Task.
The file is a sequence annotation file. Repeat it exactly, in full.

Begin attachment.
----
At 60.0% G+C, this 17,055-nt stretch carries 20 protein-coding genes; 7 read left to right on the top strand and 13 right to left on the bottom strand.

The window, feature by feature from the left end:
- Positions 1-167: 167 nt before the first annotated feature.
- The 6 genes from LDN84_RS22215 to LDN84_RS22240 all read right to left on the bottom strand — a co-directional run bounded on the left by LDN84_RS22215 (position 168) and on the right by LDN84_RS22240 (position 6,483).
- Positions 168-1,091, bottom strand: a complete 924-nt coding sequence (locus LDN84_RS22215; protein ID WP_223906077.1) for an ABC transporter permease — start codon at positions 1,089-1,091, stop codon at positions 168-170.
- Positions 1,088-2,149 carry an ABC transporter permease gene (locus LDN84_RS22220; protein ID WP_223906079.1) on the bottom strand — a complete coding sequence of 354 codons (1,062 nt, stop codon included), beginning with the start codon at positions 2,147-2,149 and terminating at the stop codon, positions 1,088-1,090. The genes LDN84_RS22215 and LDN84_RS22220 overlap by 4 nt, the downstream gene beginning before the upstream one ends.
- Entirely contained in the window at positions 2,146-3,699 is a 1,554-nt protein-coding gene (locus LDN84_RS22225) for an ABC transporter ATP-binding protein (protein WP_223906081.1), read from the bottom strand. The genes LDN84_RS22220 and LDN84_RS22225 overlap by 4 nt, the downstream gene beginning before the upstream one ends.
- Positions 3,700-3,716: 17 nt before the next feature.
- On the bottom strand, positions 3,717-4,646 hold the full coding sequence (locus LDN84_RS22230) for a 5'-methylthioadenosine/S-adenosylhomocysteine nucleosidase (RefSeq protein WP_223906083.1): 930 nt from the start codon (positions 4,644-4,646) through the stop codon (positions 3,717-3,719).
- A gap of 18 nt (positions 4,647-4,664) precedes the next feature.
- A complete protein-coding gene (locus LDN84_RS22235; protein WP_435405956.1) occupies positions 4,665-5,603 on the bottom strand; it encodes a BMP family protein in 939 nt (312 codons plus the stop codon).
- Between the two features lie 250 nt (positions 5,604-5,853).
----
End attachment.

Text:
At 60.0% G+C, this 17,055-nt stretch carries 20 protein-coding genes; 7 read left to right on the top strand and 13 right to left on the bottom strand.

The window, feature by feature from the left end:
- Positions 1-167: 167 nt before the first annotated feature.
- The 6 genes from LDN84_RS22215 to LDN84_RS22240 all read right to left on the bottom strand — a co-directional run bounded on the left by LDN84_RS22215 (position 168) and on the right by LDN84_RS22240 (position 6,483).
- Positions 168-1,091, bottom strand: a complete 924-nt coding sequence (locus LDN84_RS22215; protein ID WP_223906077.1) for an ABC transporter permease — start codon at positions 1,089-1,091, stop codon at positions 168-170.
- Positions 1,088-2,149 carry an ABC transporter permease gene (locus LDN84_RS22220; protein ID WP_223906079.1) on the bottom strand — a complete coding sequence of 354 codons (1,062 nt, stop codon included), beginning with the start codon at positions 2,147-2,149 and terminating at the stop codon, positions 1,088-1,090. The genes LDN84_RS22215 and LDN84_RS22220 overlap by 4 nt, the downstream gene beginning before the upstream one ends.
- Entirely contained in the window at positions 2,146-3,699 is a 1,554-nt protein-coding gene (locus LDN84_RS22225) for an ABC transporter ATP-binding protein (protein WP_223906081.1), read from the bottom strand. The genes LDN84_RS22220 and LDN84_RS22225 overlap by 4 nt, the downstream gene beginning before the upstream one ends.
- Positions 3,700-3,716: 17 nt before the next feature.
- On the bottom strand, positions 3,717-4,646 hold the full coding sequence (locus LDN84_RS22230) for a 5'-methylthioadenosine/S-adenosylhomocysteine nucleosidase (RefSeq protein WP_223906083.1): 930 nt from the start codon (positions 4,644-4,646) through the stop codon (positions 3,717-3,719).
- A gap of 18 nt (positions 4,647-4,664) precedes the next feature.
- A complete protein-coding gene (locus LDN84_RS22235; protein WP_435405956.1) occupies positions 4,665-5,603 on the bottom strand; it encodes a BMP family protein in 939 nt (312 codons plus the stop codon).
- Between the two features lie 250 nt (positions 5,604-5,853).